OK, assuming the engine started and is running. Listen for any strange noises coming from the engine other than normal running sounds. A bit of clicking coming from the head is fine, it just means you need a valve clearance adjustment. But any strange whirring, clicking or rough sounds are cause for concern. Hopefully you know what a decent running bike sounds like. If not hang around a dealer's service center for a while and listen carefully. Needless to say anything that sounds like a bucket full of stones is a walk away......

As long as the clutch lever and cable is properley adjusted with about 1/2 inch of free play at the lever tip the bike should not try to creep ahead while in gear and with the lever pulled. At least not much. Some bikes might do this very slightly thanks to the cold oil. But if it tries to drag your shoes off the clutch has a problem. $300 or so thank you very much.

Test ride the bike. If it doesn't have plates or a permit at least go up and down the alley or front street when it's clear. And hit all the gears. You'll be going slowly because of the situation but be sure to shift into all the gears even though you'll be lugging it big time. You want to be sure they are all there and that the shifter is willing to let you get into them. Shift back down through the pattern until you're back in first and that's it. Assuming all the gears selected smoothly you're in business. If they didn't try to analyse whether it was you or the bike. And don't let anyone tell you that the tranny won't accept 5th or 6th at less than a certain speed. As long as the engine is above idle speed while in the gear it should go in just fine.


There will always be something wrong with a used bike unless you get VERY lucky. How many things can you tolerate before it's a bad deal is the question that needs an answer. Tires is the most common. If the bike has usable tires this is a BIG bonus. The next most common thing is the chain and sprockets. A new set will run anywhere from $150 to $350 depending on the bike. The rest of the items I've tried to give price guidelines or warnings as we went along. So add 'em up and decide before you commit yourself. If the bike was really bad don't be afraid to point these things out to the owner and knock the price down. If he won't play ball then walk otherwise the bike will cost you more in the end than another higher priced but pristine example. This is especially true if you have to pay for your servicing.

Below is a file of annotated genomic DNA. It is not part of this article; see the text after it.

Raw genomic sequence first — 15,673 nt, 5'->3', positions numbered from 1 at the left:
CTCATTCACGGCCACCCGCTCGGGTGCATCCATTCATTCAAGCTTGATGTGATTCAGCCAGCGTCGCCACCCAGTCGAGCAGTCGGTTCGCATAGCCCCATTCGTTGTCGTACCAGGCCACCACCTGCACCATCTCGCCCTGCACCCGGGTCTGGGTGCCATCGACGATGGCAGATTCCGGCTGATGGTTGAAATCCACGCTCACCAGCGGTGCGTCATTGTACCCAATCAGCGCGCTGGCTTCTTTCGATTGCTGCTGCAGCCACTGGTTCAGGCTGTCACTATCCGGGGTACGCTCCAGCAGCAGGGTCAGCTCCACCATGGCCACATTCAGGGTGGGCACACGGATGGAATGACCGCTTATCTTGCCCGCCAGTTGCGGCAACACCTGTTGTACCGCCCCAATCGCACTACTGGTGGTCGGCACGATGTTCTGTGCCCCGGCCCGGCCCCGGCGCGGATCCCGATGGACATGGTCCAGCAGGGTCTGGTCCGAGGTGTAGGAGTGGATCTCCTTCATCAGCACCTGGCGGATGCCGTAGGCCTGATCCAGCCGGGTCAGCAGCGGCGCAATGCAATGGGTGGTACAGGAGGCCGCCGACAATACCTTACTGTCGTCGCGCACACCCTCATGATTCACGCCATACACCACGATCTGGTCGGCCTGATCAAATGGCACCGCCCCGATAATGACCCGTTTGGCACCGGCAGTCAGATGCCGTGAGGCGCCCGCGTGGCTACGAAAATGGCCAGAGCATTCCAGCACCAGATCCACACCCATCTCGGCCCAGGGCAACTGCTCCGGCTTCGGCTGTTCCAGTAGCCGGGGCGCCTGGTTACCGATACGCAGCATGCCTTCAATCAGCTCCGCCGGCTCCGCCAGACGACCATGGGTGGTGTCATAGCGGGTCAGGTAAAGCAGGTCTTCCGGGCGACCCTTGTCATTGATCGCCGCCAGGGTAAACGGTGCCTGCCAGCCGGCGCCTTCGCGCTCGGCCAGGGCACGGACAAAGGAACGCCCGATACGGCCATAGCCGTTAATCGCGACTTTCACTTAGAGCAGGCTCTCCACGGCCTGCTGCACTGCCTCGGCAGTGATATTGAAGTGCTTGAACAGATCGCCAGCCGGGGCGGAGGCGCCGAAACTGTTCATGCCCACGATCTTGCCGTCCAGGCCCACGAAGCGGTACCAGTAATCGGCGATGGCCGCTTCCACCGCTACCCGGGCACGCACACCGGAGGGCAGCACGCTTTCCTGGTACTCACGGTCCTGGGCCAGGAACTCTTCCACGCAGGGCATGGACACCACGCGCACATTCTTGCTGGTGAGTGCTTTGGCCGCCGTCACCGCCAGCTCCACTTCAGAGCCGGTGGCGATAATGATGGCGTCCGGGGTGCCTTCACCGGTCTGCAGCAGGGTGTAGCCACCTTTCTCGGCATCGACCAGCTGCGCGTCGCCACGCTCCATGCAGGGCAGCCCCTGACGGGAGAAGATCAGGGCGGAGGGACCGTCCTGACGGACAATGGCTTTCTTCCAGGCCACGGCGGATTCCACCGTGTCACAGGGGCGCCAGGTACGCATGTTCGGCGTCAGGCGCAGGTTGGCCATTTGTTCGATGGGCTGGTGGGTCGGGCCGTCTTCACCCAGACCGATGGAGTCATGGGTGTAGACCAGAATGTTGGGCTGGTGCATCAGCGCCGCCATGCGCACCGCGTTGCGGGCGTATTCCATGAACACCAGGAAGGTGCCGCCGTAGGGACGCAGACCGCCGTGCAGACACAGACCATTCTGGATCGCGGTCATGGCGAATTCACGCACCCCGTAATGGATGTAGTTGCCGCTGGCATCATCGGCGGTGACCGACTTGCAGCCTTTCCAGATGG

Broken plastic or other parts is a big question. Yes you can find bikes with bad or missing plastic but often the owners seem to think you can replace the panels for peanuts. No way........ If you can get a deal like this for the right price and you don't mind looking for salvaged or aftermarket parts then fine. Just be aware that you'll have a harder time selling it yourself later unless you spring the big dollars for OEM stuff. And for some reason motorcycle wreckers seem to think their parts are all family heirlooms by the prices they charge.